• DUBBY

    Couldn’t agree with you more phicul19. We love our wood fire. We would add to your litany of benefits – cooking on it – and there are many more. Our woodshed built 18 years ago is still going strong; built of wood!

  • ianl

    Electrolysing water for oxygen and hydrogen is quite obviously not newly discovered technology, although it is a little younger than windmills.

    Generating, storing and transporting hydrogen on a scale sufficient to maintain current civilised living standards will require metallurgical and logistical advances as yet unknown and undreamed of. Oodles of OPM as well.

    But to scientifically ignorant politicians and bureaucrats, magic and technology are interchangeable. Both the BCA and the various Mining Associations, while knowing better, have clambered onboard the subsidy trains while screeching: “MAGIC, MAGIC !!”.

    As noted over 30 years ago, the destruction in living standards is quite deliberate. For green activists, it is a feature. Why other people are attracted to it may not be rational, but this blood rush to the head is a perennial hysteria in human history. In short, we are an insane species.

  • pgang

    There is the usual prediction getting around our brilliant media that global demand for coal will dry up after November’s mass religious sacrifice to the god of Crony and his angel, Gaia. Always gives me a chuckle. Journalist = Propagandist.
    That ‘great economic harm’ that Alan mentions has already eventuated, and more will follow.

  • Alice Thermopolis

    Thank you, AM.
    As you say, it’s that simple.
    Separating hydrogen from water is, of course, easy.
    Separating the hyperbole from hydrogen not so easy, as ianl explains above.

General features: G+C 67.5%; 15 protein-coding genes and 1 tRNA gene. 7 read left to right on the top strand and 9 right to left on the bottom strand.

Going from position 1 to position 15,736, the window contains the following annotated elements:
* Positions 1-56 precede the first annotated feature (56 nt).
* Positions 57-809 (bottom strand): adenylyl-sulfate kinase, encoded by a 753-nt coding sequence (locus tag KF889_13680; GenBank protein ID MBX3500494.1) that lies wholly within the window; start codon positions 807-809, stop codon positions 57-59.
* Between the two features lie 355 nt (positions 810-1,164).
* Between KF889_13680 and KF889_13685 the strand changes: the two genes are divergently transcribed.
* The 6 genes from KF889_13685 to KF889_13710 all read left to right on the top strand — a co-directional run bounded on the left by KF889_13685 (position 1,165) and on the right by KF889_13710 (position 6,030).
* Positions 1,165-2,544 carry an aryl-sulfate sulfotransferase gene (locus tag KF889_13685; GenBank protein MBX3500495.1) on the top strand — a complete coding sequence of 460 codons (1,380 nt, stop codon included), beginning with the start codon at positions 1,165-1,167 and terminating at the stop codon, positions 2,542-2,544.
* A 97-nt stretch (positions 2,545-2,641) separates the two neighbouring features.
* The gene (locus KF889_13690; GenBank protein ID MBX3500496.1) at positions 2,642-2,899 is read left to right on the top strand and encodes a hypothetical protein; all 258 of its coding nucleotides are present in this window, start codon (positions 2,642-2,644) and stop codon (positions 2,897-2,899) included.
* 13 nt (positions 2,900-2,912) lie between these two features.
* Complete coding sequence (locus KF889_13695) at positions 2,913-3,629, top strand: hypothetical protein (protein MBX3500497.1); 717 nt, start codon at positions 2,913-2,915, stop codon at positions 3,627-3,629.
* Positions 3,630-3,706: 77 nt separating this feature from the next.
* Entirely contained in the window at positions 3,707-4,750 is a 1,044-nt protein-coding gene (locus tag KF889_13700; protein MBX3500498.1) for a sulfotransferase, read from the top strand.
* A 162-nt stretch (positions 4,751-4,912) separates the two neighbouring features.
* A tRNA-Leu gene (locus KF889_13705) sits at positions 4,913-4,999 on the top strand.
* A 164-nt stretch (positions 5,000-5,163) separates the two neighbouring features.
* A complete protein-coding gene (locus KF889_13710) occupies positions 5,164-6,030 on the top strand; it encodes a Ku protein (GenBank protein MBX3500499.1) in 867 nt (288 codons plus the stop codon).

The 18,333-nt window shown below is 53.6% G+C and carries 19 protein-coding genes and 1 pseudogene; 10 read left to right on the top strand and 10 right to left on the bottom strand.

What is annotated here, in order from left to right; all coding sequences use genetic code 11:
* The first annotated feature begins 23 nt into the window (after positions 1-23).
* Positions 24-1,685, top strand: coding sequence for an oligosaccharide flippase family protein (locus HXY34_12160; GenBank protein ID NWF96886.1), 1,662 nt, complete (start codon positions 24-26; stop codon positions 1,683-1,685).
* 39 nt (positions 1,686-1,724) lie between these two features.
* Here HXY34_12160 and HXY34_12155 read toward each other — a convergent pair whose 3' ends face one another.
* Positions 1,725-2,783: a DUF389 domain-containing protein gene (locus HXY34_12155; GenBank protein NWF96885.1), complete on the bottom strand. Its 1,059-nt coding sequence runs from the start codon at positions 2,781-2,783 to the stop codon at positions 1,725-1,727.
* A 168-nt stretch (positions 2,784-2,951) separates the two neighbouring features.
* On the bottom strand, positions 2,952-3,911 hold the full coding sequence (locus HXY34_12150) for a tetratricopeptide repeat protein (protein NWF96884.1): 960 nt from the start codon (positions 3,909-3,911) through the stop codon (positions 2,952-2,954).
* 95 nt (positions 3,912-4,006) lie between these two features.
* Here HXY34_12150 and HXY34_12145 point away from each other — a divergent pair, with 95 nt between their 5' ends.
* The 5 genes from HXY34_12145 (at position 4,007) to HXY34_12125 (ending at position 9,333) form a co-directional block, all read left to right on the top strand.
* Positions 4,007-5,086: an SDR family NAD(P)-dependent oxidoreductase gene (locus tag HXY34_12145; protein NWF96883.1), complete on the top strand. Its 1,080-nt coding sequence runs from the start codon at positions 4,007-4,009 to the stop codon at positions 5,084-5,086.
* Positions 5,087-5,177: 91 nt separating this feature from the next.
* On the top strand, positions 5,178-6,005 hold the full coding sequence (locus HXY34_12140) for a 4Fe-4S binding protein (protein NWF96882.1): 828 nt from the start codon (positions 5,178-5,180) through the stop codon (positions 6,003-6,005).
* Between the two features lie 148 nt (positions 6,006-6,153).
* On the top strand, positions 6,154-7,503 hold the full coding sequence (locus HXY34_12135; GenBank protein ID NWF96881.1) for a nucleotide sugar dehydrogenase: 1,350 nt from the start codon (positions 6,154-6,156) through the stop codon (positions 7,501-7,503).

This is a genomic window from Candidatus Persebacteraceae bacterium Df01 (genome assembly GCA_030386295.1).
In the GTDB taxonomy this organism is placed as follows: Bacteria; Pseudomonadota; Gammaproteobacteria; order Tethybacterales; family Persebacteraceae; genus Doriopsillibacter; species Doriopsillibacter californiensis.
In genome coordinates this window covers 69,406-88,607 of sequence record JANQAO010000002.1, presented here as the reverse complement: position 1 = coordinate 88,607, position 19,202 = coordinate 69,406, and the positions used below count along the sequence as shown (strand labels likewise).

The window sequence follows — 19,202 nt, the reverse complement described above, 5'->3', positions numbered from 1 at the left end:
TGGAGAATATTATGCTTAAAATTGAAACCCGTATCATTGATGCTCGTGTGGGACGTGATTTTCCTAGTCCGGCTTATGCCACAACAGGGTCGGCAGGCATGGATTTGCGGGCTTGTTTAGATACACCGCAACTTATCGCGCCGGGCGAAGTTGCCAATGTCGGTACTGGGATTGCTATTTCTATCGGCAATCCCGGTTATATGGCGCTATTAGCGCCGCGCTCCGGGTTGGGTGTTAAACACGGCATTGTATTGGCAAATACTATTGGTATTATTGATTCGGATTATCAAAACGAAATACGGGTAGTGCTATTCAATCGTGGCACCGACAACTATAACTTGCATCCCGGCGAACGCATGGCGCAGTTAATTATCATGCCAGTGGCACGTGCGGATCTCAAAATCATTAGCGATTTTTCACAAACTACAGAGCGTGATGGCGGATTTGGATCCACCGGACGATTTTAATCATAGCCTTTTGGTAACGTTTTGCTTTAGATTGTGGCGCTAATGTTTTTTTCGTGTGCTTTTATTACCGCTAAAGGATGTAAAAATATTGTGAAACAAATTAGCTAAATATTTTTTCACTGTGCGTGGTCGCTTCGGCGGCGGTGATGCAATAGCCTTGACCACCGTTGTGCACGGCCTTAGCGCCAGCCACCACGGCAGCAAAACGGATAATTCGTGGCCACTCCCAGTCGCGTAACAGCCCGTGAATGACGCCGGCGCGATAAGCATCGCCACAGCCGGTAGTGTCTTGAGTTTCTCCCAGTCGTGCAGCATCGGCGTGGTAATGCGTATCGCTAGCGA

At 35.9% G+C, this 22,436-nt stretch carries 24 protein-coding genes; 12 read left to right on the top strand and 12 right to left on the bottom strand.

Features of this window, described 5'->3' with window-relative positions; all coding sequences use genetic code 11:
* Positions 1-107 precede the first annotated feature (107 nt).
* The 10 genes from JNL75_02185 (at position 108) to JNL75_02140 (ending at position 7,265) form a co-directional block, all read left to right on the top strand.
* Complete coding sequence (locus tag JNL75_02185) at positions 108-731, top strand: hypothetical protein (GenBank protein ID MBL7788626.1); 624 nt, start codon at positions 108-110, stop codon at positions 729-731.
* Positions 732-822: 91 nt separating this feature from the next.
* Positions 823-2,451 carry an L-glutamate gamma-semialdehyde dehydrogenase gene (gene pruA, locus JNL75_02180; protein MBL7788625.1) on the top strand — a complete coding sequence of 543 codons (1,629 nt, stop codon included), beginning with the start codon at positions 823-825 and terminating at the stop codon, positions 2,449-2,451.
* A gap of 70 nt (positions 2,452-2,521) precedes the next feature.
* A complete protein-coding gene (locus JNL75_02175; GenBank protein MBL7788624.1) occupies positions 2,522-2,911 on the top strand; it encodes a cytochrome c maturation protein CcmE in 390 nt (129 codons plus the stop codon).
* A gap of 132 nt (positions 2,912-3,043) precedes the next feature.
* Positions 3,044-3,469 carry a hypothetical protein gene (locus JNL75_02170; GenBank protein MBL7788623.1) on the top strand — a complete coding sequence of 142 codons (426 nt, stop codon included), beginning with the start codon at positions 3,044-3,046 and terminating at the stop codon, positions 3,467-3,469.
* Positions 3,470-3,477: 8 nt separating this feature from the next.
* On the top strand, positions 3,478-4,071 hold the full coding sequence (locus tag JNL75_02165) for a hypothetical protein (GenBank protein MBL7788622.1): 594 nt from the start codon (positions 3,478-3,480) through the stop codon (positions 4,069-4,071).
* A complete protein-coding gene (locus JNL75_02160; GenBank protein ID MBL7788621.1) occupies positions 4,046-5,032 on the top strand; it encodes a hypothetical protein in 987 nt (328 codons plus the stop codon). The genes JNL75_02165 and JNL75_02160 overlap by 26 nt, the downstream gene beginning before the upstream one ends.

As they say, money talks. Dr Forrest has a lot of it.
    I heard it once: it said GOODBYE. Goodbye to sanity too.

    An ex-PM now works for Dr Forrest’s new green energy company. As Chair, I think.
    Wheeling/dealing and wedging/sledging the current PM on CC policy? Surely not.
    And now NSW is to become the “hydrogen capital of the world” by that magical date, 2050.
    I hope it gets something more than PIE in the SKY for its 80 billion dollars.
    Expect it will suffer the same fate as the submarine fiasco, another rather expensive folly.

    Reminds me of that line from Shakespeare: “full of sound and fury, signifying nothing.” (Macbeth)
    But who am I to look into the seeds of time and tell you which grain will grow and which will not?
    “Bubble, bubble, toil and trouble,
    By the twitching of my thumbs
    Something wicked this way comes…..”
    COP26, Net Zero. Mass delusion and the madness of crowds…..

  • STD

    Climate change and global warming are a quinella and trifecta all rolled into one media, corporate and political junket.

  • Biggles

    It seems that President Xi isn’t going to COP 26. I don’t blame him. It would be, even for such a dour man, an impossibility to avoid laughing as he watches the western nations tearing themselves to shreds over a non-problem. The Chinese are clever people. They know that the man-made global-warming ‘crisis’ is a scam. Xi has bigger fish to fry. He has millions of hungry mouths to feed. The higher latitudes in China will become unproductive agriculturally as the Earth’s temperature falls through the Grand Solar Minimum. Why do you think China is making inroads into the agricultural belt of Africa? It is not because it wants to be charitable to the natives.